Sponsorship: This work was partly supported by grants from Fundación Investigación y Educación en SIDA (IES), Agencia Lain Entralgo, Red de Investigación en SIDA (RIS) and the VIRGIL Network.
1. Rockstroh J, Mocroft A, Soriano V, Tural C, Losso M, Horban A, et al. Influence of hepatitis C on HIV disease progression and response to antiretroviral therapy. J Infect Dis 2005; 192:992–1002.
2. Sanchez-Quijano A, Andreu J, Gavilan S, Luque F, Abad M, Soto B, et al. Influence of HIV type 1 infection on the natural history of chronic parenteral acquired hepatitis C. Eur J Clin Microbiol Infect Dis 1995; 14:949–953.
3. Benhamou Y, Bochet M, Di Martino V, Charlotte F, Azria F, Coutellier A, et al. Liver fibrosis progression in HIV and hepatitis C virus coinfected patients. The Multivirc Group. Hepatology 1999; 30:1054–1058.
4. Martin-Carbonero L, Benhamou Y, Puoti M, Berenguer J, Mallolas J, Quereda C, et al. Incidence and predictors of severe liver fibrosis in HIV infected patients with chronic hepatitis C – a European collaborative study. Clin Infect Dis 2004; 38:128–133.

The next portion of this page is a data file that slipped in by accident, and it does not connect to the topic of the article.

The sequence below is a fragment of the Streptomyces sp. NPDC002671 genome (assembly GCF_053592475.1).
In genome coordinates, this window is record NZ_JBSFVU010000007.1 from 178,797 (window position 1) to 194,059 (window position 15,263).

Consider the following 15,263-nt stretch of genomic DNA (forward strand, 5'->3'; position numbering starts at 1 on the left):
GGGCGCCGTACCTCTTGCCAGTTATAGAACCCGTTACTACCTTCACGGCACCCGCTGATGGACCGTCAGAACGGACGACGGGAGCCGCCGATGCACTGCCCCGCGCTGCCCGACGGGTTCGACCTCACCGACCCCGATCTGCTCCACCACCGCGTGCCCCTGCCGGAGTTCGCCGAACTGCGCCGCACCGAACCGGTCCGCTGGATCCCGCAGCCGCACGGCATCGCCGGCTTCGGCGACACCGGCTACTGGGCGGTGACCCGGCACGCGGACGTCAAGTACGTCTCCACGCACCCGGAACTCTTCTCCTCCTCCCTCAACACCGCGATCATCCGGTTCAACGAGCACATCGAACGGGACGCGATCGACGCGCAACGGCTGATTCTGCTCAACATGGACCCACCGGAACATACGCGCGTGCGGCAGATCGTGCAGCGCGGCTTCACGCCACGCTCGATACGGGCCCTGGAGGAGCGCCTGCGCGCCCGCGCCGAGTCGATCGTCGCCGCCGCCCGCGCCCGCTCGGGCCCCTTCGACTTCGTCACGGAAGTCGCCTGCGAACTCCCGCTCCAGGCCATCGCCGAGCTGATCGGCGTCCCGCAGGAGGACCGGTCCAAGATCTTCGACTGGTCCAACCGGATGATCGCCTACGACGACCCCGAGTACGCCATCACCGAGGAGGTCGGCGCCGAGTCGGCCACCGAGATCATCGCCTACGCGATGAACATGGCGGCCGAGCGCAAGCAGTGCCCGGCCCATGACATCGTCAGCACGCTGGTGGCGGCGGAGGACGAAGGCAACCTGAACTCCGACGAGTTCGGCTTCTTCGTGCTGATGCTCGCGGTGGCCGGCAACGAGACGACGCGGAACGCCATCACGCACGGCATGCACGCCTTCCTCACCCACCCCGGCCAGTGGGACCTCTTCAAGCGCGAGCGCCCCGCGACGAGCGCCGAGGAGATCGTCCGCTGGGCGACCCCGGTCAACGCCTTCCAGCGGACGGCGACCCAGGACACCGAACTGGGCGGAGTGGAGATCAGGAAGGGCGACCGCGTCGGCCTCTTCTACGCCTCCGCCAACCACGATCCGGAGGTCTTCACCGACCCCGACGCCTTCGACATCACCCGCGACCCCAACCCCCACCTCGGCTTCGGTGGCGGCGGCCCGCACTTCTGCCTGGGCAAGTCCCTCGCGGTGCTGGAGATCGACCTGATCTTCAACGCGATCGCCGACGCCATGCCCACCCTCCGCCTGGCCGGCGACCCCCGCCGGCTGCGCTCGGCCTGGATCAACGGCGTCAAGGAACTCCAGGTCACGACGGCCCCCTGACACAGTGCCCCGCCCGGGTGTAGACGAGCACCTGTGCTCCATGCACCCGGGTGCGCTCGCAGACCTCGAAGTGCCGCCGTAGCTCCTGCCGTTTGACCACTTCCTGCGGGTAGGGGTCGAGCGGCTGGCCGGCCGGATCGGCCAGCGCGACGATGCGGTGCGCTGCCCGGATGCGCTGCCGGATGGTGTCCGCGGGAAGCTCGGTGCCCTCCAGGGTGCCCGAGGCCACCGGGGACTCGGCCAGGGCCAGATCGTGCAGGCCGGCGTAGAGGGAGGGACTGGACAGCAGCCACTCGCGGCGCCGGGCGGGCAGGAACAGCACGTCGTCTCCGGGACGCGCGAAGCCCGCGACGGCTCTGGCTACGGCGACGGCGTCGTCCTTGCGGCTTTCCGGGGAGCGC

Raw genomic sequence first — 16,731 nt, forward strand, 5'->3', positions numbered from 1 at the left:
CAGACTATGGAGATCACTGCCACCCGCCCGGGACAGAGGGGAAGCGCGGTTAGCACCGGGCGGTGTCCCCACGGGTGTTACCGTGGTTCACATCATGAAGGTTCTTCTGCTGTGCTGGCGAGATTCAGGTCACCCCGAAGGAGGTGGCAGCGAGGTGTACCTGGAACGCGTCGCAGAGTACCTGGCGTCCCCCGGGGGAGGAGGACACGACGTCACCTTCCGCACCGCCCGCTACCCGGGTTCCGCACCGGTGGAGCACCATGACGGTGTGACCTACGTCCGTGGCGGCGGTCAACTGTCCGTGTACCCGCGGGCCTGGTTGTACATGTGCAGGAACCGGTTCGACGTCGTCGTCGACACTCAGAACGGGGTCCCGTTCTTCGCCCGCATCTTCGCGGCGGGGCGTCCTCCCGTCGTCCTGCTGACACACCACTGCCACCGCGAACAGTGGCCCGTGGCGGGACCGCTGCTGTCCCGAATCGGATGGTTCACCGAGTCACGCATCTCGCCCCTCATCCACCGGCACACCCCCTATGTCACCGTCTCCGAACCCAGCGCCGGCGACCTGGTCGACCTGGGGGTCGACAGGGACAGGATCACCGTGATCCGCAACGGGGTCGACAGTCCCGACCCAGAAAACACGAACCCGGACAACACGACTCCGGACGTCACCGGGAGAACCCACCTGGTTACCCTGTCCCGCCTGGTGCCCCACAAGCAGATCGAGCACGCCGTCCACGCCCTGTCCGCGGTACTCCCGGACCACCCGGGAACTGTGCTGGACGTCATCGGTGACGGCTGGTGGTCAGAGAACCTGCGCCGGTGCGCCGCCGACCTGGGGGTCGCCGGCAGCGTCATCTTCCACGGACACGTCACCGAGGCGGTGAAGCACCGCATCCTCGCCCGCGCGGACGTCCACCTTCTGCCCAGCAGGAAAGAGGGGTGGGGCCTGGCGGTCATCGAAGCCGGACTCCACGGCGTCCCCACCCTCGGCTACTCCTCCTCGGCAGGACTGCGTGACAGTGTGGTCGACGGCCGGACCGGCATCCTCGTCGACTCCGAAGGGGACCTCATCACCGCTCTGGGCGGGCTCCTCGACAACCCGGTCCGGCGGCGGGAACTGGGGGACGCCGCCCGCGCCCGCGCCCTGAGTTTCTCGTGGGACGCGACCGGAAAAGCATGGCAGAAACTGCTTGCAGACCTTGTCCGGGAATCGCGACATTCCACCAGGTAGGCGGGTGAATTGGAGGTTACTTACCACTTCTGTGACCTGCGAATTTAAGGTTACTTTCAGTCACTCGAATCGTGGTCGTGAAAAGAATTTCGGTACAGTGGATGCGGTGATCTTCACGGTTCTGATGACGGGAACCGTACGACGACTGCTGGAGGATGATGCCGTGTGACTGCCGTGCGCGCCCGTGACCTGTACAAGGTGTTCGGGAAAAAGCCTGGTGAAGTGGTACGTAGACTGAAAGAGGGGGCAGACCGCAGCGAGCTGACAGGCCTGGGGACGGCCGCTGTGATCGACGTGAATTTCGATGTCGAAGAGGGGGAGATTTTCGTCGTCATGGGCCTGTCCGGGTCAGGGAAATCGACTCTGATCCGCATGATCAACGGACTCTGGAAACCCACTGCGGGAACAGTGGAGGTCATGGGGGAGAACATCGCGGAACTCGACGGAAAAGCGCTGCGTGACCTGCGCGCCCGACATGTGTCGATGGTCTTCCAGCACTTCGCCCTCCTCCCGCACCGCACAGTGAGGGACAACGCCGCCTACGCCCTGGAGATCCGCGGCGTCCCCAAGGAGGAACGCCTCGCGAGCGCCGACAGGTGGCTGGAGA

5. Bica I, McGovern B, Dhar R, Stone D, McGowan K, Scheib R, et al. Increasing mortality due to end-stage liver disease in patients with HIV infection. Clin Infect Dis 2001; 32:492–497.
6. Martín-Carbonero L, Soriano V, Valencia E, García-Samaniego J, López M, González-Lahoz J. Increasing impact of chronic viral hepatitis on hospital admissions and mortality among HIV-infected patients. AIDS Res Hum Retroviruses 2001; 17:1467–1472.
7. Rosenthal E, Poiree M, Pradier C, Perronne C, Salmon-Ceron D, Geffray L, et al. Mortality due to hepatitis C-related liver disease in HIV-infected patients in France (Mortavic 2001 study). AIDS 2003; 17:1803–1809.